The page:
More Do than Don’t

administrator Sermons

Philippians 4:4-9, Matthew 6:25 and Psalms 34:1-10 & 18-22

Pastor Steve resumed his series from Philippians today with a timely message on anxiety, based on verses 1-7 of chapter 4. He talked about fighting anxiety himself and how he found victory, even though he expects the struggles to continue. It’s a mysterious foe; sometimes the fear isn’t specific, but a nebulous cloud hanging over you. Telling someone about such irrational fears may make you sound strange, or like a wimp.

Even though Steve said he must fight these anxious feelings, he declared that he won’t allow that to dictate his identity. Sometimes the cloud is thicker than at other times, but he is going to treat it like something that needs to be killed. Anxiety is a killer that destroys people and won’t allow them to go forward with God and do things; it tries to tell you shut up and sit down—and do nothing your entire life.

“If I told you the number of prayer lines I went into as a charismatic, hoping someone would lay hands on me and pray so it would go away?” he said. “It was a bunch. . . . In the King James, Scripture says 365 times (“one for every day” someone called out), ‘Fear not.’ Why did God have something like this in the Bible? He knows we’re prone to fear.”

Jesus brought us the same message, Steve said. He pointed to Matthew 6 and Christ telling people to not have fears about anything. Jesus told the people to look at the fields and see how they were clothed in emphasizing they shouldn’t worry about they will wear, or eat, or drink. Yet just saying, “Stop being anxious” doesn’t help or he would have stopped being anxious 25 years ago, Steve added.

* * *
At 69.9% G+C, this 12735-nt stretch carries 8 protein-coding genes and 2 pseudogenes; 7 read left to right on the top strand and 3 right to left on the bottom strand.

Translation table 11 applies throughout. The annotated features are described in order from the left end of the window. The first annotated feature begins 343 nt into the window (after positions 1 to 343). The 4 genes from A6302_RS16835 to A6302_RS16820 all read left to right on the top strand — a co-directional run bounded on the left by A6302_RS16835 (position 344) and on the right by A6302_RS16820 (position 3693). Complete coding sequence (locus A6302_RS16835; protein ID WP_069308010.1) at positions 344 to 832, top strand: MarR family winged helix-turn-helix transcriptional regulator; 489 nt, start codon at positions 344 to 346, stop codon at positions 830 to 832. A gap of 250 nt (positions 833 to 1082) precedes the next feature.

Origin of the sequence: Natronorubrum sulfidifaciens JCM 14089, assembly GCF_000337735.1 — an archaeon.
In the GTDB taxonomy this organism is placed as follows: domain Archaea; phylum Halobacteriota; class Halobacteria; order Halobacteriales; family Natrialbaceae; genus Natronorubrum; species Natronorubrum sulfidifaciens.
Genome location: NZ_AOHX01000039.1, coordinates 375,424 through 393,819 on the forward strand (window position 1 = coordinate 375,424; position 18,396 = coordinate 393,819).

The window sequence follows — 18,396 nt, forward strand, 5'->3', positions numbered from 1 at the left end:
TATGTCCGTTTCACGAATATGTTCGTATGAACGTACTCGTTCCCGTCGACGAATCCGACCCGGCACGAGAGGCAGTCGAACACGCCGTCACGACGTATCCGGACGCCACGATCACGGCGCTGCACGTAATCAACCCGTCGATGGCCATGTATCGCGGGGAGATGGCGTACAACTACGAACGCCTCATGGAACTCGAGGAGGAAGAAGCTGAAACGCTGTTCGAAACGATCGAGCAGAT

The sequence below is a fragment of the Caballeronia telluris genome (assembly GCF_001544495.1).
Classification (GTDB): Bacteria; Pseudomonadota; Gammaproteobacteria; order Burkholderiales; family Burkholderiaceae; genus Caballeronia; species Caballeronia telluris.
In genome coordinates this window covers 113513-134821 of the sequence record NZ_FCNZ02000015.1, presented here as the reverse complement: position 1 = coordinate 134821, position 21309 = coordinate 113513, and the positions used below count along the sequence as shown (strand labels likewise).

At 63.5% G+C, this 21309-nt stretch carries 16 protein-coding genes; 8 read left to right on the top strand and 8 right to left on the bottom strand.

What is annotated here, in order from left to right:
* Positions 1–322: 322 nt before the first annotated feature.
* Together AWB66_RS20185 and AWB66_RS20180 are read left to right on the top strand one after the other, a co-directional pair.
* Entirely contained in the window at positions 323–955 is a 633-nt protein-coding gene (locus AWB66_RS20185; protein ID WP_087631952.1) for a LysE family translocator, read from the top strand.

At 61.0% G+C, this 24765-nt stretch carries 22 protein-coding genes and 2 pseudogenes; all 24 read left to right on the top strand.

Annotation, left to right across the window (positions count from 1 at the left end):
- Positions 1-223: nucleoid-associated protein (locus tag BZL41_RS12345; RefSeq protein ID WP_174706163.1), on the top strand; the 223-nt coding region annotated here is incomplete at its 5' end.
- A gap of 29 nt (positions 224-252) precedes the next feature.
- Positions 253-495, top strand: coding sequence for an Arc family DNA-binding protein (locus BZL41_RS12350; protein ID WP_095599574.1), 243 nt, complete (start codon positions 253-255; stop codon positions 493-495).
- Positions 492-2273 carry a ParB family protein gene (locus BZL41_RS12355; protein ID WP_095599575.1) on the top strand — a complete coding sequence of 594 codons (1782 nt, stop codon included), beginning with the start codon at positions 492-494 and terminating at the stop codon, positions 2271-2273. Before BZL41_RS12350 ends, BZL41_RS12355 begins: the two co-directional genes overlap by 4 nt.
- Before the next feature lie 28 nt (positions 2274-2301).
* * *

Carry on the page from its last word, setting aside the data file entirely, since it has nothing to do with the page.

He encouraged us to look at Philippians 4:4, which says to always rejoice in the Lord. The Greek word means to be cheerful, calm and happy. Feelings have nothing to do with rejoicing, Steve said—believing it does. The source of rejoicing is knowing that the Lord is coming. He came into our heart and He will come again.

“This was written from a prison cell,” Steve noted. “It is a duty to rejoice. God made us to rejoice in Him always and that’s not counting on a feeling. I acknowledge this is not easy. We are conditioned today to react by how we feel. The world has lost any ability to reason or disagrees with someone and then go to lunch. Emotions govern the way people feel and react. But it’s essential that we can disagree and still get along if we are to have a unified church.”

When Paul tells us to rejoice always, it’s a follow-up command to give thanks in all things, Steve said. He added that he wasn’t going to present “three steps to overcoming anxiety” because if we fight with anxiety we better get used to having a sword and killing all those thoughts. The sword of the Spirit is the Word of God; it means more than just saying “praise Jesus.” Instead, it means looking to Him as the author and finisher of our faith.

Not only does anxiety never make sense, it’s like screaming, “Lord, I don’t trust You” at the same time we are telling Him we trust Him. What will work is opening up the Bible and reading the words out loud, proclaiming our trust that this is the truth. Celebration Church wouldn’t be around today if he hadn’t gone through this “hell on earth” Steve said of his past battles with anxiety. They are what helped him to stand strong and persevere through the troubles and problems that the enemy brought against us.